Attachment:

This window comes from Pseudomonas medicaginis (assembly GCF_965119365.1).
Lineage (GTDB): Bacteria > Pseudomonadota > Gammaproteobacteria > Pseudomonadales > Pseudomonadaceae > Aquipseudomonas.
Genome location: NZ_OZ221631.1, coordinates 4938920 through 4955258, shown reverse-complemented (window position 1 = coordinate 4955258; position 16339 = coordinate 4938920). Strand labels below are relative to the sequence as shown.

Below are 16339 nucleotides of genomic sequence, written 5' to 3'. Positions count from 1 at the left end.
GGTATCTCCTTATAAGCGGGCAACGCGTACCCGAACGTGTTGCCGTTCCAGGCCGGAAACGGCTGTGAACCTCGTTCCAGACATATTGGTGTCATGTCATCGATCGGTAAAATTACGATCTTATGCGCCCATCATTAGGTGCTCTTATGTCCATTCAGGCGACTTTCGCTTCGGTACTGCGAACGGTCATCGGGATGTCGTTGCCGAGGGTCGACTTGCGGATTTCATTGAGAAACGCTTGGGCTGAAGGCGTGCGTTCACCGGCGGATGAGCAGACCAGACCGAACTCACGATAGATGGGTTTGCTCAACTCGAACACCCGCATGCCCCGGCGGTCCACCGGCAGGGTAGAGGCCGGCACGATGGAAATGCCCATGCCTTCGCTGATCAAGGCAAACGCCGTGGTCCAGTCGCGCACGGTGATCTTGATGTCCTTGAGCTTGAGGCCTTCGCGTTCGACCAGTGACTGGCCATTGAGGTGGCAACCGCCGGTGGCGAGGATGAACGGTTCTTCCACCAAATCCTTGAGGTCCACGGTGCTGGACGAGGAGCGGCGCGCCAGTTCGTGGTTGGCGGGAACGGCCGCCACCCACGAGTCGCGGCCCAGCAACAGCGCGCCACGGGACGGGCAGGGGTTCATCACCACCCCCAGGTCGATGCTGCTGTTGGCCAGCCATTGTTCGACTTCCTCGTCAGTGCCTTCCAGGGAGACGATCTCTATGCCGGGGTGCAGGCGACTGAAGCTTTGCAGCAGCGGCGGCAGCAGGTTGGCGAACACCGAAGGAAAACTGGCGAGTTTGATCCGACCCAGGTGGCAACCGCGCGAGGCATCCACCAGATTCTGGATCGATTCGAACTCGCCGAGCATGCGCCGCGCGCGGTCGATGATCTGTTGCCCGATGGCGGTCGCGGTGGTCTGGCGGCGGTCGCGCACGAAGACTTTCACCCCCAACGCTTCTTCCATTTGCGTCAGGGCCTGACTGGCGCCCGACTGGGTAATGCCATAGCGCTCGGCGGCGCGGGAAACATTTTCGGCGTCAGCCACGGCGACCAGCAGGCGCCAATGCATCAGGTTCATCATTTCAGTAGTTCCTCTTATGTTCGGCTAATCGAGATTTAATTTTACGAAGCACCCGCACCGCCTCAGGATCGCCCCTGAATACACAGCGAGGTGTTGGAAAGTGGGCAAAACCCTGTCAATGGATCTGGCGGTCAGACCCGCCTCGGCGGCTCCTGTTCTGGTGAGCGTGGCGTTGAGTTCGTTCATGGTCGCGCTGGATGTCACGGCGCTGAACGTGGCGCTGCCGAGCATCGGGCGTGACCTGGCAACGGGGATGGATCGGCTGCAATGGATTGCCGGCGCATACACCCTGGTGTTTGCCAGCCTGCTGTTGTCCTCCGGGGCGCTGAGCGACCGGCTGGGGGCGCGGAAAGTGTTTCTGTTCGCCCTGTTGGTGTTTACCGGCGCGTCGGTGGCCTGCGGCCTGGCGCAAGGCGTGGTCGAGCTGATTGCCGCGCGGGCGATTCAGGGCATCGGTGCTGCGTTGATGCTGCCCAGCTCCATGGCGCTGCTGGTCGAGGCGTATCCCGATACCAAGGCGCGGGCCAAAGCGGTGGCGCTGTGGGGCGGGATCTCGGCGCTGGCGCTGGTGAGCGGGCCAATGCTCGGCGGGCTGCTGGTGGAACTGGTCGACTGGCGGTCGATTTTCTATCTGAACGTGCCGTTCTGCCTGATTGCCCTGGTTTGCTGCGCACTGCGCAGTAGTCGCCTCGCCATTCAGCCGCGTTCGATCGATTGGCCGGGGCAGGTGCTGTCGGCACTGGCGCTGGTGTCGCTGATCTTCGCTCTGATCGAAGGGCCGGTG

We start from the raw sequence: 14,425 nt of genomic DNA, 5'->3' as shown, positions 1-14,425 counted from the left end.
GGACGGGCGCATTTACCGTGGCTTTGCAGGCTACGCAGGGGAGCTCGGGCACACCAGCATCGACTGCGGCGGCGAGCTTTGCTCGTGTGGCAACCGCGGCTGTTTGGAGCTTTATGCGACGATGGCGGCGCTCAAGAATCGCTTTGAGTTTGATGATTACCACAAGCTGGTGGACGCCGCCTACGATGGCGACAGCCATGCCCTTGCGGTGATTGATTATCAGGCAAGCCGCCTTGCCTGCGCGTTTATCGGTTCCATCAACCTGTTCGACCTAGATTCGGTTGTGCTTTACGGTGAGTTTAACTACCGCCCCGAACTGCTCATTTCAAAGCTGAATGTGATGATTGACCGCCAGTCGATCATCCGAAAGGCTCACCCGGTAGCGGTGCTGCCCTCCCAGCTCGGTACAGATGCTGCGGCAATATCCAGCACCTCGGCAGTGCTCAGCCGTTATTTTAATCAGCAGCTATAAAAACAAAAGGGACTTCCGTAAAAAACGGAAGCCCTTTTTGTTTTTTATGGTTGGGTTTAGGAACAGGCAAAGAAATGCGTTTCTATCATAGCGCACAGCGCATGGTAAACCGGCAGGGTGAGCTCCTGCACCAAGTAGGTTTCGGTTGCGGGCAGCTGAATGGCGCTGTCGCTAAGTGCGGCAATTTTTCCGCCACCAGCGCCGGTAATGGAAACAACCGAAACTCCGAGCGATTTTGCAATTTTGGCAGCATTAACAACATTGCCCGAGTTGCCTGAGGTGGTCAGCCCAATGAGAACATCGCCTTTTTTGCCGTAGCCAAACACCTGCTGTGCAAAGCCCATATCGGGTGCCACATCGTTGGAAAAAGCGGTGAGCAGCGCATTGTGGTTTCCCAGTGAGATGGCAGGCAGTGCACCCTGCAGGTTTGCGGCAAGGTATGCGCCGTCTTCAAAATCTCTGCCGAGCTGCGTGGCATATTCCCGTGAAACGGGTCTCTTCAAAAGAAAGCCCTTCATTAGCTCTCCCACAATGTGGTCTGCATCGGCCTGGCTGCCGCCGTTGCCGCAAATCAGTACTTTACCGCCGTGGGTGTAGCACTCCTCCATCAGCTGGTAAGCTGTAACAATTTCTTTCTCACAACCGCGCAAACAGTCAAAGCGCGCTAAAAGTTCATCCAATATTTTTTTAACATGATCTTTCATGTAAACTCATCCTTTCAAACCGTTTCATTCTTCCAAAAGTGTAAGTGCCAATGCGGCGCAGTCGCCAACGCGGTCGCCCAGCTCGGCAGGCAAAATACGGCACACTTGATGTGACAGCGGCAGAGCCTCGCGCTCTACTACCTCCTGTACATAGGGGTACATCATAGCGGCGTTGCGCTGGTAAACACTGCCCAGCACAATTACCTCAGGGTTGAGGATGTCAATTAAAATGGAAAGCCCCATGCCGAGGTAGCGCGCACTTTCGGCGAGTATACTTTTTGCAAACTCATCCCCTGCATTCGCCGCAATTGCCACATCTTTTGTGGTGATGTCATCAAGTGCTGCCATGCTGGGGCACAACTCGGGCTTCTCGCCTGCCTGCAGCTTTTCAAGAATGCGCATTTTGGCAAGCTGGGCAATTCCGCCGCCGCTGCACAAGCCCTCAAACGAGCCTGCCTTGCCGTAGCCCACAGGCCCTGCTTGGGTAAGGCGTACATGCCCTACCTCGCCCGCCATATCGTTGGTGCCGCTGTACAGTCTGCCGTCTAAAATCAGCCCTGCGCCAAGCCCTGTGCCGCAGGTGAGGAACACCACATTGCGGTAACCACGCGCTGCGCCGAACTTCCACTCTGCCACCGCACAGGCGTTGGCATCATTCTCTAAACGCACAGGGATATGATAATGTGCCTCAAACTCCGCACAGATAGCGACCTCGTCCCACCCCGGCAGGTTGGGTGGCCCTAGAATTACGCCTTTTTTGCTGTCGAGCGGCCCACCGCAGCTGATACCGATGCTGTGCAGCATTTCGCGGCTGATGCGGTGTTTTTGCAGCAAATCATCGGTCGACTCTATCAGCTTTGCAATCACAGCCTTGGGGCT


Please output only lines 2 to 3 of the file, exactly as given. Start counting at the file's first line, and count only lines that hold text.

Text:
Lineage (GTDB): Bacteria > Pseudomonadota > Gammaproteobacteria > Pseudomonadales > Pseudomonadaceae > Aquipseudomonas.
Genome location: NZ_OZ221631.1, coordinates 4938920 through 4955258, shown reverse-complemented (window position 1 = coordinate 4955258; position 16339 = coordinate 4938920). Strand labels below are relative to the sequence as shown.